A Curriculum of Essence

A Curriculum of Essence is meant to facilitate and foster personal- or soul-development past all conceivable limits. These works by no means agree on every point (this is not an ideological list), but they are consonant in calling humans to their highest potentialities for excellence, holiness, creativity, life, love, knowledge, and so on. As exemplars of genius, they awaken our genius and call us to exemplarity. They challenge us to aspire for the best, the most beautiful and true. They are touchstones of essence.* I do hope you find it helpful, whoever you are and will become:


The Gospels
The Upanishads & Bhagavad Gita

Sri Aurobindo, Savitri, The Mother, Synthesis of Yoga
Kabir, Songs of Kabir
Angelus Silesius, The Cherubinic Wanderer

Nārada Bhakti Sūtras (Swami Tyagisananda trans.)
Astavakra Samita (Swami Nityaswarupananda trans.)
Ramana Maharshi, Talks
Nisargadatta Maharaj, I Am That
Padmasambhava, Self-Liberation through Seeing with Naked Awareness
Huang Po, The Transmission of Mind
Vivekananda, The Secret of Bhakti Yoga

Buber, I and Thou
Huxley, The Perennial Philosophy
Kierkegaard, The Sickness Unto Death, Practice in Christianity
Balthasar, Engagement with God
Weil, Gravity and Grace
Bonhoeffer, The Cost of Discipleship
von Speyr, Man before God, The Victory of Love
Rahner, On Prayer
de Lubac, The Discovery of God

St. Isaac of Ninevah, Ascetical Homilies
Bahá’u’lláh, The Book of Certitude


Emerson, Essays
Nietzsche, The Gay Science, Thus Spoke Zarathustra, The Will to Power
Girard, Things Hidden Since the Foundation of the World, I See Satan Fall Like Lightning

Adorno, Minima Moralia
Kant, Fundamental Principles of the Metaphysics of Morals, Religion within the Bounds of Mere Reason
Heidegger, The Fundamental Concepts of Metaphysics, Off the Beaten Track
Levinas, Basic Philosophical Writings
Blanchot, The Writing of the Disaster
Bataille, Inner Experience
Nancy, The Inoperative Community
Derrida, “Faith and Knowledge,” Aporias

Symington, A Pattern of Madness
Chrétien, The Unforgettable and the Unhoped-For
Sloterdijk, You Must Change Your Life
Laruelle, Struggle and Utopia, Clandestine Theology
Murdoch, The Sovereignty of Good


1) On the omission of literary works: Literature is surely the most startling and vivid mode of expression whereby we witness the complexity of human emotion, interaction, reflection, imagination, etc. The lessons and insights to be drawn from literature (and from the arts in general) are abundant and rich. However, a list of great literature would have been even more subjective, diverse and interminable, so I opted to stick to directly “soul-ambitional” titles. Of course, these also exhibit an impressive degree of creativity in language in their own right and may even be characterized as each author’s idiosyncratic quest to articulate the inarticulable as they found it. Indeed one could even look at this Curriculum of Essence as being, at heart, preparation in becoming an artist.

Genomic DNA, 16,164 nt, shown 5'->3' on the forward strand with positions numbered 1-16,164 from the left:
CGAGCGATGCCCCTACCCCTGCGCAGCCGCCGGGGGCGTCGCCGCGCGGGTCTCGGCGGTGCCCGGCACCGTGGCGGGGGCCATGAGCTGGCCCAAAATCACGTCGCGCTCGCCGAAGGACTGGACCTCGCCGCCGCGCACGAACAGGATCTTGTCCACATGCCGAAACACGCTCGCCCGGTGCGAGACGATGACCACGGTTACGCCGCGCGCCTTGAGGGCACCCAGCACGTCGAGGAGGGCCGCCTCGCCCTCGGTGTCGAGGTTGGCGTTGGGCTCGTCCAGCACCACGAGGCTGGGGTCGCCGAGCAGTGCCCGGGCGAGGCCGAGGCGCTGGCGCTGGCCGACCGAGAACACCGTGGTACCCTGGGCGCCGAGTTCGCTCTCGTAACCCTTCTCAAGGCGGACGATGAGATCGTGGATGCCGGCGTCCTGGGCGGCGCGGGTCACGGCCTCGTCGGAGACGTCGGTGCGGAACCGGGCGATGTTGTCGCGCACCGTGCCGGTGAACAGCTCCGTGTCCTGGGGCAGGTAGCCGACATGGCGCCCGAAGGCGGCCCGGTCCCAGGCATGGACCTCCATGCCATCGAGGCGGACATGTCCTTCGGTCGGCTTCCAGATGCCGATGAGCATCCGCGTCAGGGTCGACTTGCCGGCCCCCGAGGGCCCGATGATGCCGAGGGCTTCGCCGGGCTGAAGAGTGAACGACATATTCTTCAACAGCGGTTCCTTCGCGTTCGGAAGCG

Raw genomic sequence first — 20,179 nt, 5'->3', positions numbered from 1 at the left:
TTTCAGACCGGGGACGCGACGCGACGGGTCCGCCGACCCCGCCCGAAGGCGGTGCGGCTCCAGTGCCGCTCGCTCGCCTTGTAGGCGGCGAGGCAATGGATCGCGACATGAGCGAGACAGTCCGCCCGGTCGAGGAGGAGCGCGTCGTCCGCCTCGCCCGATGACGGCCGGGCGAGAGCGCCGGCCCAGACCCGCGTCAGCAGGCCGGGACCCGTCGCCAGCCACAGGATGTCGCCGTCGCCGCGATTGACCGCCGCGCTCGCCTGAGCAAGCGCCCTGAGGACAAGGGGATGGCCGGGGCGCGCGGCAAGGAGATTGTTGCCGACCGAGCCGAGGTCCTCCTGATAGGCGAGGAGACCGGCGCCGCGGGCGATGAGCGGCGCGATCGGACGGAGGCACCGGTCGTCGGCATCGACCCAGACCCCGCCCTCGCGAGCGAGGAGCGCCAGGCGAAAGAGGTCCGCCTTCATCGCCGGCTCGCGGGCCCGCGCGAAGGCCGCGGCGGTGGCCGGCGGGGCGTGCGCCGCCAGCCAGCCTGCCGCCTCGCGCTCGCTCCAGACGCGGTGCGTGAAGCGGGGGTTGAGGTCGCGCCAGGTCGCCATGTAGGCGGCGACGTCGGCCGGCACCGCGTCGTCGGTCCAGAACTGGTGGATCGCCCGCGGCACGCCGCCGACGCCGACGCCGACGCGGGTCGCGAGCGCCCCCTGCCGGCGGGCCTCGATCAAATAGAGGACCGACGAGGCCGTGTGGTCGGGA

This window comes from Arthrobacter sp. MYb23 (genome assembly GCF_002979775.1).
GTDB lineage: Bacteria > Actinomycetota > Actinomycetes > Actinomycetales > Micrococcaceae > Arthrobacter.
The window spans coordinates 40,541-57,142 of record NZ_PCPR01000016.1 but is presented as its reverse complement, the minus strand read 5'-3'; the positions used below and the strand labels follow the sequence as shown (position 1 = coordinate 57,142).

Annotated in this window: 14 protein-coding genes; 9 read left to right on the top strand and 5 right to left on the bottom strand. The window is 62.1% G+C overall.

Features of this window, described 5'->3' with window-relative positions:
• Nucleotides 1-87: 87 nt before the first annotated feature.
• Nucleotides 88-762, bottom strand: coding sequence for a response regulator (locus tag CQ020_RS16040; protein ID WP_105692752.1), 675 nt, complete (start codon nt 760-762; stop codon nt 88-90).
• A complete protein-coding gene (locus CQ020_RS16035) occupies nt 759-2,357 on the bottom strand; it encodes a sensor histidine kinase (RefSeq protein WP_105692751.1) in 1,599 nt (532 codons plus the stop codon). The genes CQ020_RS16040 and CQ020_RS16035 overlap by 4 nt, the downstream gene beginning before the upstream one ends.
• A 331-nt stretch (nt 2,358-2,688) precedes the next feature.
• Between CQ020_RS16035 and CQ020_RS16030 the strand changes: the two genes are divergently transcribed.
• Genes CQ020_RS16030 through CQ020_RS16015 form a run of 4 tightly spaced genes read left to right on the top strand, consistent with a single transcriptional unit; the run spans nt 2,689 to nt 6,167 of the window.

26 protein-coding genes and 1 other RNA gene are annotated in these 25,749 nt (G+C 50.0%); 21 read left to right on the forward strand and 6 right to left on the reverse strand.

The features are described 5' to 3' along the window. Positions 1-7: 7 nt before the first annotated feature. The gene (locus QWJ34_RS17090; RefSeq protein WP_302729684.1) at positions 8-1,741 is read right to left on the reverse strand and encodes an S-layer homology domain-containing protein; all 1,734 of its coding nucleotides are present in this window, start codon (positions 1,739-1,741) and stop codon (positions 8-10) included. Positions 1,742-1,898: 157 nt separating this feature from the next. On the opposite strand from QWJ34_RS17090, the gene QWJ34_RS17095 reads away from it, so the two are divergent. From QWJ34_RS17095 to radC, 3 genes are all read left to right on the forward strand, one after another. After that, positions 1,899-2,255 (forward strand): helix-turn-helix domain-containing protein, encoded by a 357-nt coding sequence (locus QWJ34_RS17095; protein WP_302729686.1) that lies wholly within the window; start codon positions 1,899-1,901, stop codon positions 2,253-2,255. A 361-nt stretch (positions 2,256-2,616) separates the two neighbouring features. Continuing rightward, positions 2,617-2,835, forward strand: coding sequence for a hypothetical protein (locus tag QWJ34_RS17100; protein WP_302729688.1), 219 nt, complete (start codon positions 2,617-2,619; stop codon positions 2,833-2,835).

2) One of my first posts on this blog [bombs birth a butterfly] listed some books that had catalyzed a major breakthrough in me at the time. I shared them with this comment, “my path is my path. your path is your path. believe that. never stop opening doors. if you run across these, check them out. if not, don’t. simple as that” (Jan 14, 2006). This was to testify to what had so inspired me, in the belief that the same might inspire others. Later posts and works (e.g., Credible Sources, Midnight Strike) also addressed what I think essential in “study”— e.g., the need to trust one’s gut and follow the course that most calls you to your next and higher self, to give oneself over body and soul to what one reads, to key in on what is primary for one’s total advancement as a creative person (as a created spirit), and so on. This post continues on these concerns with a more mature reading list of essentials. It was determined by my own seeking and discernment, of course, but I do think the years have lent my list greater scope and universality—and a grander horizon.

3) A curriculum of essence could never be objective, given the contingencies of culture, background, time-period, personal interests, favored styles, most helpful practices, and so on. By nature, the inquest of self leads to intimacy with the essence of oneself. But as Emerson told us, who delves into the most private will discover there the most necessary and universal, too; the most in need of publication. Others’ lists would surely be different from mine, at least in part, but that will be all to the good, if the quest was real.

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